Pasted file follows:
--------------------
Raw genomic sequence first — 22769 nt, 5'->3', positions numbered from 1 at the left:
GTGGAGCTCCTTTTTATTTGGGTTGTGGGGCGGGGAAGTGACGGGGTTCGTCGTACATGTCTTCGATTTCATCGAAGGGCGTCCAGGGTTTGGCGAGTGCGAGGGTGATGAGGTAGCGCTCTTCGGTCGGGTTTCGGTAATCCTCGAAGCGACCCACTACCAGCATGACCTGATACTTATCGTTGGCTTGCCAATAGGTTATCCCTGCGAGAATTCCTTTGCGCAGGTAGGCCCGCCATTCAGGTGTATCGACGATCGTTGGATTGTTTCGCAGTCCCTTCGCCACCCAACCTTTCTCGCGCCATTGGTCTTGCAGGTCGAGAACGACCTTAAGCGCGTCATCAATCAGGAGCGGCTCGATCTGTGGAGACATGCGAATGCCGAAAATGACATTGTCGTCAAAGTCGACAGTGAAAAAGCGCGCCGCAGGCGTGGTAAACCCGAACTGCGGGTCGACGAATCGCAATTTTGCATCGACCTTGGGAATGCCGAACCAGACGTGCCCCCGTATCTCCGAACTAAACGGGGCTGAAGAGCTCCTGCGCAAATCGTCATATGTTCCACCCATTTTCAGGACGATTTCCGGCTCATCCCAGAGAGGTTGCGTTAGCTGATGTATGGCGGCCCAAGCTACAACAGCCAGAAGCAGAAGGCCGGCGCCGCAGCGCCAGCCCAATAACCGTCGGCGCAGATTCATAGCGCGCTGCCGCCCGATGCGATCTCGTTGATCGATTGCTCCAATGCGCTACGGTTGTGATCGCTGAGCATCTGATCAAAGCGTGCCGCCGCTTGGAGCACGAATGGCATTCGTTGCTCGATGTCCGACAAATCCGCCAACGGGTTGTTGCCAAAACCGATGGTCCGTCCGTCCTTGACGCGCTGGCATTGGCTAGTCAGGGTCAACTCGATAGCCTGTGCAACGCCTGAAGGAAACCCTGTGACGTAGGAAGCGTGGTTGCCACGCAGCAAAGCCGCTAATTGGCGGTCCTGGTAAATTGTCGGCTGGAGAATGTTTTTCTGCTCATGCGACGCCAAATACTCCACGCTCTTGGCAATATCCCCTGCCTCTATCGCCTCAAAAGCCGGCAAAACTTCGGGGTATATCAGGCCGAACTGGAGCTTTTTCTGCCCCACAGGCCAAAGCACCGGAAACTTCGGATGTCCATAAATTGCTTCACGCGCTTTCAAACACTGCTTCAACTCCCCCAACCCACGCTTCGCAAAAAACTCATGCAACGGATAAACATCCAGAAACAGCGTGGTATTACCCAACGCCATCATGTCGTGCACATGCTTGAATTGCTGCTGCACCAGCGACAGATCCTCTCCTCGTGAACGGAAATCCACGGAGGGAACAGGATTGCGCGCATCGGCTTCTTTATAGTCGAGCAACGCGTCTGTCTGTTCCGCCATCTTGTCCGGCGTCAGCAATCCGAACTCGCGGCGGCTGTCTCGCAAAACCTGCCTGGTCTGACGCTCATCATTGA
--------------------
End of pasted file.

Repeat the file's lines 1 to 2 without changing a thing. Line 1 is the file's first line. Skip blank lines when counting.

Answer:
Raw genomic sequence first — 22769 nt, 5'->3', positions numbered from 1 at the left:
GTGGAGCTCCTTTTTATTTGGGTTGTGGGGCGGGGAAGTGACGGGGTTCGTCGTACATGTCTTCGATTTCATCGAAGGGCGTCCAGGGTTTGGCGAGTGCGAGGGTGATGAGGTAGCGCTCTTCGGTCGGGTTTCGGTAATCCTCGAAGCGACCCACTACCAGCATGACCTGATACTTATCGTTGGCTTGCCAATAGGTTATCCCTGCGAGAATTCCTTTGCGCAGGTAGGCCCGCCATTCAGGTGTATCGACGATCGTTGGATTGTTTCGCAGTCCCTTCGCCACCCAACCTTTCTCGCGCCATTGGTCTTGCAGGTCGAGAACGACCTTAAGCGCGTCATCAATCAGGAGCGGCTCGATCTGTGGAGACATGCGAATGCCGAAAATGACATTGTCGTCAAAGTCGACAGTGAAAAAGCGCGCCGCAGGCGTGGTAAACCCGAACTGCGGGTCGACGAATCGCAATTTTGCATCGACCTTGGGAATGCCGAACCAGACGTGCCCCCGTATCTCCGAACTAAACGGGGCTGAAGAGCTCCTGCGCAAATCGTCATATGTTCCACCCATTTTCAGGACGATTTCCGGCTCATCCCAGAGAGGTTGCGTTAGCTGATGTATGGCGGCCCAAGCTACAACAGCCAGAAGCAGAAGGCCGGCGCCGCAGCGCCAGCCCAATAACCGTCGGCGCAGATTCATAGCGCGCTGCCGCCCGATGCGATCTCGTTGATCGATTGCTCCAATGCGCTACGGTTGTGATCGCTGAGCATCTGATCAAAGCGTGCCGCCGCTTGGAGCACGAATGGCATTCGTTGCTCGATGTCCGACAAATCCGCCAACGGGTTGTTGCCAAAACCGATGGTCCGTCCGTCCTTGACGCGCTGGCATTGGCTAGTCAGGGTCAACTCGATAGCCTGTGCAACGCCTGAAGGAAACCCTGTGACGTAGGAAGCGTGGTTGCCACGCAGCAAAGCCGCTAATTGGCGGTCCTGGTAAATTGTCGGCTGGAGAATGTTTTTCTGCTCATGCGACGCCAAATACTCCACGCTCTTGGCAATATCCCCTGCCTCTATCGCCTCAAAAGCCGGCAAAACTTCGGGGTATATCAGGCCGAACTGGAGCTTTTTCTGCCCCACAGGCCAAAGCACCGGAAACTTCGGATGTCCATAAATTGCTTCACGCGCTTTCAAACACTGCTTCAACTCCCCCAACCCACGCTTCGCAAAAAACTCATGCAACGGATAAACATCCAGAAACAGCGTGGTATTACCCAACGCCATCATGTCGTGCACATGCTTGAATTGCTGCTGCACCAGCGACAGATCCTCTCCTCGTGAACGGAAATCCACGGAGGGAACAGGATTGCGCGCATCGGCTTCTTTATAGTCGAGCAACGCGTCTGTCTGTTCCGCCATCTTGTCCGGCGTCAGCAATCCGAACTCGCGGCGGCTGTCTCGCAAAACCTGCCTGGTCTGACGCTCATCATTGA